Ok, in fairness, I haven’t actually seen the movie. But I highly doubt it. And we knew that if we wanted to pull off a 5-week vacation, we needed to figure out how to finance it. Home Exchange was the solution that worked for us! First – the usual questions: No, we didn’t trade homes. They have a cool “Points” system now where you basically exchange credits to stay in other Exchangers’ homes. Yes, we did pack away some of the most personal/valuable items into Story’s locked office (Mirai packed the most because she couldn’t bare the thought of someone else playing with her favorite toys, haha). Yes, we spent significant time preparing the home with how-to videos for the espresso machine and the pool, & bought extra sheets and towels, etc. And lastly, no, I wasn’t worried about them rifling through my underwear drawer. And if they did, well, there’s nothing too scandalous to find in there anyways.
This whole vacation idea started as a longing of mine for a quiet visit back to my “homeland” so the kids could learn about their Dutch heritage. But it quickly got the Story-treatment ( “Well, if we’re flying all that way anyways….”) and morphed into a 3-week trek through Italy, a quick jaunt in Switzerland, and 12 days in The Netherlands.
We flew into Rome and spent the first 4 days adjusting to the immense heat (and time difference)…. visiting all the sights one sees when in Rome.
After Rome, we spent a day exploring the Cinque Terre on the Italian Coast. These 5 whimsical villages nestled into the steep cliffsides each offer their own unique experience – and views worthy of all the postcards. Highly recommend, but wear good shoes because the stairs sneak up on you! (In one town the stairs leaving the train station were so bad we pulled a “let’s not and say we did” and took the next train right back outta there, haha!) It really was incredibly HOT and a LOT of walking, so we promised the kids a gelato in each town. Sadly, we were too busy eating them quickly before they melted all over us I didn’t get a single picture of one of them, haha!
I found Florence to be a city rich in relics from the renaissance, but also refreshingly relevant, with culture that doesn’t just rest on the laurels of its history (cough: Rome). We stayed in a lovely home in the city center, and had a relaxing few days while Story worked. Lazy mornings followed by short shopping trips, afternoon siestas, and lots of pizza for dinner. I did all our laundry, the kids watched their iPads. It was a much needed break after the incredible trekking we had done the week prior. In Florence I purchased my only real souvenirs from our trip: handmade leather boots from a cordwainer donning a bright yellow suit with hat and spectacles to match, and a classic straw fedora made by a gray-bearded milliner with the warmest eyes and smile… I took selfies with them both.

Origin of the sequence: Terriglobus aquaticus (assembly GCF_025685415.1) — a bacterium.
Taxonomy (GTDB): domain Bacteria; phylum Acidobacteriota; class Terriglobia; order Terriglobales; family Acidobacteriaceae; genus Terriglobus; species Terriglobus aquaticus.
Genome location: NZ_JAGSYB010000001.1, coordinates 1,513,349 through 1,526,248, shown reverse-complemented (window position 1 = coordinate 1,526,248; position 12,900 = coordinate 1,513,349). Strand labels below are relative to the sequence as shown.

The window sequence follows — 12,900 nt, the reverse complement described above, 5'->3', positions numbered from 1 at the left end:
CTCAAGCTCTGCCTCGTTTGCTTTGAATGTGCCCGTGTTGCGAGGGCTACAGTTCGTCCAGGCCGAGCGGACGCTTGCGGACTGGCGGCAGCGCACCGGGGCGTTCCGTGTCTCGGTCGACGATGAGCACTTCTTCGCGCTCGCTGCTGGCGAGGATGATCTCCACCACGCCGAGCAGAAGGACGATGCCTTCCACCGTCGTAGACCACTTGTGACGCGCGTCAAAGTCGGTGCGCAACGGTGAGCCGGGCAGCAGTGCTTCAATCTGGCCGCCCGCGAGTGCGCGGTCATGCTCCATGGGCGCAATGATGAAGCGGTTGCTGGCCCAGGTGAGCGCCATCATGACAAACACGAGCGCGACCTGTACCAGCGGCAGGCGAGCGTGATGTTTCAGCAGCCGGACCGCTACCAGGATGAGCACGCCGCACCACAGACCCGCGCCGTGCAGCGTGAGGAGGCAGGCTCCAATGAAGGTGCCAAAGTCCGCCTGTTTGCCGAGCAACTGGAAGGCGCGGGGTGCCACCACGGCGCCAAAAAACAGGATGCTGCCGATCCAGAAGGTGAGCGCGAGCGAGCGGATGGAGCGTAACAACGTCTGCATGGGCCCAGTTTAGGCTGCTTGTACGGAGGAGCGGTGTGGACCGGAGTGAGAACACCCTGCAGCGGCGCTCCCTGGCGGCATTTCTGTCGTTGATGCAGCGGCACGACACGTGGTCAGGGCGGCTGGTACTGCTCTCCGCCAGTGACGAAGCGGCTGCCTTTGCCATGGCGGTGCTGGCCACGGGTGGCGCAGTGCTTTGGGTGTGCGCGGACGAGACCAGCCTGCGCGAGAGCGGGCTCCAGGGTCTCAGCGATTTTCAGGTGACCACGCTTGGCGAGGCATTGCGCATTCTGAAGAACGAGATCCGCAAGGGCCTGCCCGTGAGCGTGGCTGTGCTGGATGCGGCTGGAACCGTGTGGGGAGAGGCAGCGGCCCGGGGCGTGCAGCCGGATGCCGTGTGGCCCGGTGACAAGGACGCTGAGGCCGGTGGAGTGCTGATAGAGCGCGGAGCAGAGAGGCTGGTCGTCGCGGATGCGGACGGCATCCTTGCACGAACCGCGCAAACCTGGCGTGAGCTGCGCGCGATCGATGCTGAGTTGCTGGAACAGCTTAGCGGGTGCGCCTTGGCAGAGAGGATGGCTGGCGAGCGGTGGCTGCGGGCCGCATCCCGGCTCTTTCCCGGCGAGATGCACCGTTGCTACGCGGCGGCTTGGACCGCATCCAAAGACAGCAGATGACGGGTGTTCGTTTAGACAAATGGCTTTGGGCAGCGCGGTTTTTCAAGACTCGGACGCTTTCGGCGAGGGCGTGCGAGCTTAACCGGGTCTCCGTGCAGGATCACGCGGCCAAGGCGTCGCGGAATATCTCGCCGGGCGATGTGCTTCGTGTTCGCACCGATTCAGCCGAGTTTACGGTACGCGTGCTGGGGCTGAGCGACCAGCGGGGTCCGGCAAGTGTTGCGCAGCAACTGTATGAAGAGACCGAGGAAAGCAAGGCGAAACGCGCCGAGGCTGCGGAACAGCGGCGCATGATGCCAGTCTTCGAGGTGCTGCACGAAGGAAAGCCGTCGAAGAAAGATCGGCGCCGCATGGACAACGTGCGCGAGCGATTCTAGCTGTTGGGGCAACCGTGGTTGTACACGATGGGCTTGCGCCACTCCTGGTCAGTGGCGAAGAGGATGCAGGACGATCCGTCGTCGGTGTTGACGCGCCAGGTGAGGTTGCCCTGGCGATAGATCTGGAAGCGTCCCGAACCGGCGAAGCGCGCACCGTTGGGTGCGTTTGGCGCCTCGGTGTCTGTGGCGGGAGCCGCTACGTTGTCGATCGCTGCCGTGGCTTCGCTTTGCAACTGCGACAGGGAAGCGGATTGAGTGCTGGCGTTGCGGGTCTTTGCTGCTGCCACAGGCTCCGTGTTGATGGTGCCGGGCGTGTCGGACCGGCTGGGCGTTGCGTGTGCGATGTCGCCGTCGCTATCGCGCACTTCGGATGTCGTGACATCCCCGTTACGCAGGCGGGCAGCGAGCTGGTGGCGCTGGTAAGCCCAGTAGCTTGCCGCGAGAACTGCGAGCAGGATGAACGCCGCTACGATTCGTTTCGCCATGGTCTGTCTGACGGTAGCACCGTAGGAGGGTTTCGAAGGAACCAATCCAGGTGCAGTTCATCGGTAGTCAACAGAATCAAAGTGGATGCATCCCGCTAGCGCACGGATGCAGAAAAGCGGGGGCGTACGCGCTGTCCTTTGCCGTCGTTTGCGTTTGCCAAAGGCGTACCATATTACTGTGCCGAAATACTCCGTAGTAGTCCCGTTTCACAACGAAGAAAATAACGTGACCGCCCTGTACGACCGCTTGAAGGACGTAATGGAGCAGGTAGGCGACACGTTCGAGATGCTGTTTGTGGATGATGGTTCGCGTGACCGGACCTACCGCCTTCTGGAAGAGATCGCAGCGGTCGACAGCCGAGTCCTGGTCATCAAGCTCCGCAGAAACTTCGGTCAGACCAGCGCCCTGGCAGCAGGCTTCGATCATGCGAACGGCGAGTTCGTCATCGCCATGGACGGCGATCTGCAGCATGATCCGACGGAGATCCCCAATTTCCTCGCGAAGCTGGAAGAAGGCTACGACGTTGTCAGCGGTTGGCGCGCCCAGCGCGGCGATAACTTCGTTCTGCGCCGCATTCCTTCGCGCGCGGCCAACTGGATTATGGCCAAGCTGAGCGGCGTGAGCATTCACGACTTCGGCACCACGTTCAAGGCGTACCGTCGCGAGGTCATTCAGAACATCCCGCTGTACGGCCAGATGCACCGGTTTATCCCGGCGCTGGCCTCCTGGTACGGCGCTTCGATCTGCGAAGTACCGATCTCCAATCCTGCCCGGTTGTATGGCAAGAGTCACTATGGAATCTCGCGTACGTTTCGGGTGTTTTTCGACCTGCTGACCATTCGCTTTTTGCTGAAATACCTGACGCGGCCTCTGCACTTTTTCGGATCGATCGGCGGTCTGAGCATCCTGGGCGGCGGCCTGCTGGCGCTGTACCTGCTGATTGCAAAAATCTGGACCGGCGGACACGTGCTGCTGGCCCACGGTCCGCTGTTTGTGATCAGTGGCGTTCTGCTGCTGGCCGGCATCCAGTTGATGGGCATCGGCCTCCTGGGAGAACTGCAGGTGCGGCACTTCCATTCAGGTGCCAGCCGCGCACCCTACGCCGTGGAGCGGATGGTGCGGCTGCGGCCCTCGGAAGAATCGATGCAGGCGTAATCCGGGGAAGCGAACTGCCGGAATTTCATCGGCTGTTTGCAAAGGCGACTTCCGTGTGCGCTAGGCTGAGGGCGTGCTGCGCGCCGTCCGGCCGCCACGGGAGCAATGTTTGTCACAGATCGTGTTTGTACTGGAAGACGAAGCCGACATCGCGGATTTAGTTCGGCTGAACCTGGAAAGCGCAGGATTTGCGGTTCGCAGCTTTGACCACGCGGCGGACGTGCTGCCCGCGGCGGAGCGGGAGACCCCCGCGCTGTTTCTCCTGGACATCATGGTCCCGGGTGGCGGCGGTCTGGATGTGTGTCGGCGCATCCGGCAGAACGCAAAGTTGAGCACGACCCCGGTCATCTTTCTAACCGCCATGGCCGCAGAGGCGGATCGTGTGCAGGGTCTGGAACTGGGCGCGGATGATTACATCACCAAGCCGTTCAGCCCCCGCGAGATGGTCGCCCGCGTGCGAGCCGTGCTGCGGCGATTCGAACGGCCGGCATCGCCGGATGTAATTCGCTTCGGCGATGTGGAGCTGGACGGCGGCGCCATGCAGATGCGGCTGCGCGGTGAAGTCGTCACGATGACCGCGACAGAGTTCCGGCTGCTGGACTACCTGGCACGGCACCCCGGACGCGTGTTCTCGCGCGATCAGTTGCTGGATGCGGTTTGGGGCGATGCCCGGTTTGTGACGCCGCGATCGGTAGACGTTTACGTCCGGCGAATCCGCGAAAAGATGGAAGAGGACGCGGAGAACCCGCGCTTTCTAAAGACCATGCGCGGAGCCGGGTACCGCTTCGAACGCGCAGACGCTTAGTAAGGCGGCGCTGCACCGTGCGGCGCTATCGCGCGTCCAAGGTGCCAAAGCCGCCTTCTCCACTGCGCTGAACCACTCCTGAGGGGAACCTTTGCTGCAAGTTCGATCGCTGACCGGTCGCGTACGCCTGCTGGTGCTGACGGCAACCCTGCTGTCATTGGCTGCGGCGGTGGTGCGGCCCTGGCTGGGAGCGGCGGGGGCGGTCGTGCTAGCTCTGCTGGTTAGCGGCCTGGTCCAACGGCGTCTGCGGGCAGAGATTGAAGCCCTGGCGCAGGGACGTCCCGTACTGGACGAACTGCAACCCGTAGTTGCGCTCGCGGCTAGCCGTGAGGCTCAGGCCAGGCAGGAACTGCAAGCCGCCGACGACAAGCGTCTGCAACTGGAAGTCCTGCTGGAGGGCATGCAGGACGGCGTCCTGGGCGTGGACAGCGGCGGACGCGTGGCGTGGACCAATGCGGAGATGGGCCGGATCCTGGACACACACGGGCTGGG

My favorite day “in Florence” was actually spent driving 2 hours outside of town into the Tuscan countryside. The main attraction: a visit to “The Butcher”, an eccentric 8th generation artisan butcher named Dario Cecchini. We enjoyed a 5-course meal of the maestro’s various cuttings (he uses the whole cow “from nose to tail”), which meat-averse Mirai will tell you was her least favorite meal of the whole trip! But that didn’t stop us from picking up a cardboard cut-out of The Butcher, which now hangs as an ornament in our Christmas tree, reminding us to wildly pursue our passions with pure love.
The last time I had been to Venice was over 20 years ago, and I was underwhelmed. It was so dang crowded and all of us tourists were vying for the same 5 restaurants in our Lonely Planet books. This time we took advantage of Google Maps (how did I ever backpack through Europe in my 20’s without it?) which led us to lesser known parts where I got to experience the Venice I had always dreamed of – it truly is a charming city. To keep costs down, since there weren’t Home Exchange options in Venice, we stayed in the town of Padova instead – which had its own charms (and cute street art). We went back into Venice though to meet up with my sister and her family whose own European adventure just barely managed to cross paths with ours for a few hours. The kids will tell you their afternoon eating gelato with their cousins in Venice was the absolute highlight of 5 weeks in Europe!